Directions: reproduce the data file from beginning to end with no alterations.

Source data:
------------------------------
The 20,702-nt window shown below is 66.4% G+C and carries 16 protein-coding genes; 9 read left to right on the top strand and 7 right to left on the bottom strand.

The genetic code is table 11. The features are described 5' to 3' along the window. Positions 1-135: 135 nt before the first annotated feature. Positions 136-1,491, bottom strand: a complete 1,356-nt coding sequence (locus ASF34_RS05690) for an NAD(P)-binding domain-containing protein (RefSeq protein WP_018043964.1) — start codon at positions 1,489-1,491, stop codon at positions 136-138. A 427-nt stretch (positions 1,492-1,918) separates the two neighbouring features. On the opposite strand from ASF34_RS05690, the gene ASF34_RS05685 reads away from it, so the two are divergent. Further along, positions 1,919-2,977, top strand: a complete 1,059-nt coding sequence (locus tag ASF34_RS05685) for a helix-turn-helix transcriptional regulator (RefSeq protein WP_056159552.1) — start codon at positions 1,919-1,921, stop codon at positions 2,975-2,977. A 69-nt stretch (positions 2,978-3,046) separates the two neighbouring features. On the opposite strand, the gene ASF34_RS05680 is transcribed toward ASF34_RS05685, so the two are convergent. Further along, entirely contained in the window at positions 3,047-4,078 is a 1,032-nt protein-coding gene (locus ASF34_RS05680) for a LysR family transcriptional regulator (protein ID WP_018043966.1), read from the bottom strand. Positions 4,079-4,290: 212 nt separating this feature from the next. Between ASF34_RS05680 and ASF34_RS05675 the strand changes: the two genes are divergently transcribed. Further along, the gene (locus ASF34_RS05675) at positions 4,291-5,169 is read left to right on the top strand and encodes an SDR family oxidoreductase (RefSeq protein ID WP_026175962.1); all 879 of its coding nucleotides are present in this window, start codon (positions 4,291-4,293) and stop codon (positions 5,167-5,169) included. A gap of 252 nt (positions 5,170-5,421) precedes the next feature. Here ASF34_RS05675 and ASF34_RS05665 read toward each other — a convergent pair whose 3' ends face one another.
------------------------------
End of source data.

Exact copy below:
The 20,702-nt window shown below is 66.4% G+C and carries 16 protein-coding genes; 9 read left to right on the top strand and 7 right to left on the bottom strand.

The genetic code is table 11. The features are described 5' to 3' along the window. Positions 1-135: 135 nt before the first annotated feature. Positions 136-1,491, bottom strand: a complete 1,356-nt coding sequence (locus ASF34_RS05690) for an NAD(P)-binding domain-containing protein (RefSeq protein WP_018043964.1) — start codon at positions 1,489-1,491, stop codon at positions 136-138. A 427-nt stretch (positions 1,492-1,918) separates the two neighbouring features. On the opposite strand from ASF34_RS05690, the gene ASF34_RS05685 reads away from it, so the two are divergent. Further along, positions 1,919-2,977, top strand: a complete 1,059-nt coding sequence (locus tag ASF34_RS05685) for a helix-turn-helix transcriptional regulator (RefSeq protein WP_056159552.1) — start codon at positions 1,919-1,921, stop codon at positions 2,975-2,977. A 69-nt stretch (positions 2,978-3,046) separates the two neighbouring features. On the opposite strand, the gene ASF34_RS05680 is transcribed toward ASF34_RS05685, so the two are convergent. Further along, entirely contained in the window at positions 3,047-4,078 is a 1,032-nt protein-coding gene (locus ASF34_RS05680) for a LysR family transcriptional regulator (protein ID WP_018043966.1), read from the bottom strand. Positions 4,079-4,290: 212 nt separating this feature from the next. Between ASF34_RS05680 and ASF34_RS05675 the strand changes: the two genes are divergently transcribed. Further along, the gene (locus ASF34_RS05675) at positions 4,291-5,169 is read left to right on the top strand and encodes an SDR family oxidoreductase (RefSeq protein ID WP_026175962.1); all 879 of its coding nucleotides are present in this window, start codon (positions 4,291-4,293) and stop codon (positions 5,167-5,169) included. A gap of 252 nt (positions 5,170-5,421) precedes the next feature. Here ASF34_RS05675 and ASF34_RS05665 read toward each other — a convergent pair whose 3' ends face one another.